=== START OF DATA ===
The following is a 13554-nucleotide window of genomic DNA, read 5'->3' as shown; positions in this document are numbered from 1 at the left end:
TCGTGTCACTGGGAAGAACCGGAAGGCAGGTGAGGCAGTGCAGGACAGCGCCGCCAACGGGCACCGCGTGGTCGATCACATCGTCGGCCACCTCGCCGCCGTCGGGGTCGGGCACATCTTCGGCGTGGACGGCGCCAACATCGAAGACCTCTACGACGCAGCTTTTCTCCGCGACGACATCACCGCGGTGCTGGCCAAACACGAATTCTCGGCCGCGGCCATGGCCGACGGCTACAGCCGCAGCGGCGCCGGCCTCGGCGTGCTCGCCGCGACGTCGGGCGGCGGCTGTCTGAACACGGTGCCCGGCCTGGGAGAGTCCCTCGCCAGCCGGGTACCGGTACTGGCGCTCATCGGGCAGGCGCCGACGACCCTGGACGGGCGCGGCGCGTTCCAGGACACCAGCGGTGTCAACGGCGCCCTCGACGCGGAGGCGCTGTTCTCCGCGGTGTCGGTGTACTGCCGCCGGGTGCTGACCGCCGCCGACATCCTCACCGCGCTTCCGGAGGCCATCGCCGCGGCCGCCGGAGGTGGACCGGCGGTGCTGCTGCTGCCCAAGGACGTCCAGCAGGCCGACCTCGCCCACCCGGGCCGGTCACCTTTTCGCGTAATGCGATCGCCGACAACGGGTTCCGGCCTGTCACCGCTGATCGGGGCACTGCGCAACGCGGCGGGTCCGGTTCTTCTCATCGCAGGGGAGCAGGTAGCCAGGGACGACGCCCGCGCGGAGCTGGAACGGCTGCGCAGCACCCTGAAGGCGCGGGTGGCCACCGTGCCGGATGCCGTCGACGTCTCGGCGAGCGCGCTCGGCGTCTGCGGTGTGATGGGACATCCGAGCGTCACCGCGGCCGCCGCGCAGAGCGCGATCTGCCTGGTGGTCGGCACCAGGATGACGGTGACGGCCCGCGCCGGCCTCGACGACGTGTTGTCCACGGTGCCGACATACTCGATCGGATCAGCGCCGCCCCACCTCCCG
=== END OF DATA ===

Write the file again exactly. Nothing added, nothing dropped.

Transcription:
The following is a 13554-nucleotide window of genomic DNA, read 5'->3' as shown; positions in this document are numbered from 1 at the left end:
TCGTGTCACTGGGAAGAACCGGAAGGCAGGTGAGGCAGTGCAGGACAGCGCCGCCAACGGGCACCGCGTGGTCGATCACATCGTCGGCCACCTCGCCGCCGTCGGGGTCGGGCACATCTTCGGCGTGGACGGCGCCAACATCGAAGACCTCTACGACGCAGCTTTTCTCCGCGACGACATCACCGCGGTGCTGGCCAAACACGAATTCTCGGCCGCGGCCATGGCCGACGGCTACAGCCGCAGCGGCGCCGGCCTCGGCGTGCTCGCCGCGACGTCGGGCGGCGGCTGTCTGAACACGGTGCCCGGCCTGGGAGAGTCCCTCGCCAGCCGGGTACCGGTACTGGCGCTCATCGGGCAGGCGCCGACGACCCTGGACGGGCGCGGCGCGTTCCAGGACACCAGCGGTGTCAACGGCGCCCTCGACGCGGAGGCGCTGTTCTCCGCGGTGTCGGTGTACTGCCGCCGGGTGCTGACCGCCGCCGACATCCTCACCGCGCTTCCGGAGGCCATCGCCGCGGCCGCCGGAGGTGGACCGGCGGTGCTGCTGCTGCCCAAGGACGTCCAGCAGGCCGACCTCGCCCACCCGGGCCGGTCACCTTTTCGCGTAATGCGATCGCCGACAACGGGTTCCGGCCTGTCACCGCTGATCGGGGCACTGCGCAACGCGGCGGGTCCGGTTCTTCTCATCGCAGGGGAGCAGGTAGCCAGGGACGACGCCCGCGCGGAGCTGGAACGGCTGCGCAGCACCCTGAAGGCGCGGGTGGCCACCGTGCCGGATGCCGTCGACGTCTCGGCGAGCGCGCTCGGCGTCTGCGGTGTGATGGGACATCCGAGCGTCACCGCGGCCGCCGCGCAGAGCGCGATCTGCCTGGTGGTCGGCACCAGGATGACGGTGACGGCCCGCGCCGGCCTCGACGACGTGTTGTCCACGGTGCCGACATACTCGATCGGATCAGCGCCGCCCCACCTCCCG